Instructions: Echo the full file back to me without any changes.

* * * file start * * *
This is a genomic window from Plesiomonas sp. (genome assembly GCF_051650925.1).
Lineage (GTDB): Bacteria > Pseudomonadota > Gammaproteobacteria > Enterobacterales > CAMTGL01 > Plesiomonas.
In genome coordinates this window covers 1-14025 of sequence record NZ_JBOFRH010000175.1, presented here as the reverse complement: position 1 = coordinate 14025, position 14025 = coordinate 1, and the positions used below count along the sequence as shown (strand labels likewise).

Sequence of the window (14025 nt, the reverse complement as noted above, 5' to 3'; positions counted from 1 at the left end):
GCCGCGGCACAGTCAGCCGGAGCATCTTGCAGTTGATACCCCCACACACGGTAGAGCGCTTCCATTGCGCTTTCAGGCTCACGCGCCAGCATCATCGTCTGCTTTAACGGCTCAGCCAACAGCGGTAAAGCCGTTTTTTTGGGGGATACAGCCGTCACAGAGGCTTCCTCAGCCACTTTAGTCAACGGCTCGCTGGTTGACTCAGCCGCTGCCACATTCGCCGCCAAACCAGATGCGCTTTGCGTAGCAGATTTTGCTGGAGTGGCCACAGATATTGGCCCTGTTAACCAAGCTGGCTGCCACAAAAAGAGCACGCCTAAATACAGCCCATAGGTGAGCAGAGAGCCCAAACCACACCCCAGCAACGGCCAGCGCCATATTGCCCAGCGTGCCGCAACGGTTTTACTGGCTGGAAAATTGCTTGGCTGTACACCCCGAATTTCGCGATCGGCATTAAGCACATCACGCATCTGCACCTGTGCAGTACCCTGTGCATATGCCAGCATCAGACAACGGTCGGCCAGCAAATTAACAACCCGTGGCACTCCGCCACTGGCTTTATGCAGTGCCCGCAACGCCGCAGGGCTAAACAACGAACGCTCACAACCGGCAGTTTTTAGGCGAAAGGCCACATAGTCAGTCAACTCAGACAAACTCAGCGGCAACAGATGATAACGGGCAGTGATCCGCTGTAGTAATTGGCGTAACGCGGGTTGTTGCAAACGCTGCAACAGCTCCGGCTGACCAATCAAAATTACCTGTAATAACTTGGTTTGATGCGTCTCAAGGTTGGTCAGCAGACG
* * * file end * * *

This is a genomic window from Plesiomonas sp. (genome assembly GCF_051650925.1).
Lineage (GTDB): Bacteria > Pseudomonadota > Gammaproteobacteria > Enterobacterales > CAMTGL01 > Plesiomonas.
In genome coordinates this window covers 1-14025 of sequence record NZ_JBOFRH010000175.1, presented here as the reverse complement: position 1 = coordinate 14025, position 14025 = coordinate 1, and the positions used below count along the sequence as shown (strand labels likewise).

Sequence of the window (14025 nt, the reverse complement as noted above, 5' to 3'; positions counted from 1 at the left end):
GCCGCGGCACAGTCAGCCGGAGCATCTTGCAGTTGATACCCCCACACACGGTAGAGCGCTTCCATTGCGCTTTCAGGCTCACGCGCCAGCATCATCGTCTGCTTTAACGGCTCAGCCAACAGCGGTAAAGCCGTTTTTTTGGGGGATACAGCCGTCACAGAGGCTTCCTCAGCCACTTTAGTCAACGGCTCGCTGGTTGACTCAGCCGCTGCCACATTCGCCGCCAAACCAGATGCGCTTTGCGTAGCAGATTTTGCTGGAGTGGCCACAGATATTGGCCCTGTTAACCAAGCTGGCTGCCACAAAAAGAGCACGCCTAAATACAGCCCATAGGTGAGCAGAGAGCCCAAACCACACCCCAGCAACGGCCAGCGCCATATTGCCCAGCGTGCCGCAACGGTTTTACTGGCTGGAAAATTGCTTGGCTGTACACCCCGAATTTCGCGATCGGCATTAAGCACATCACGCATCTGCACCTGTGCAGTACCCTGTGCATATGCCAGCATCAGACAACGGTCGGCCAGCAAATTAACAACCCGTGGCACTCCGCCACTGGCTTTATGCAGTGCCCGCAACGCCGCAGGGCTAAACAACGAACGCTCACAACCGGCAGTTTTTAGGCGAAAGGCCACATAGTCAGTCAACTCAGACAAACTCAGCGGCAACAGATGATAACGGGCAGTGATCCGCTGTAGTAATTGGCGTAACGCGGGTTGTTGCAAACGCTGCAACAGCTCCGGCTGACCAATCAAAATTACCTGTAATAACTTGGTTTGATGCGTCTCAAGGTTGGTCAGCAGACG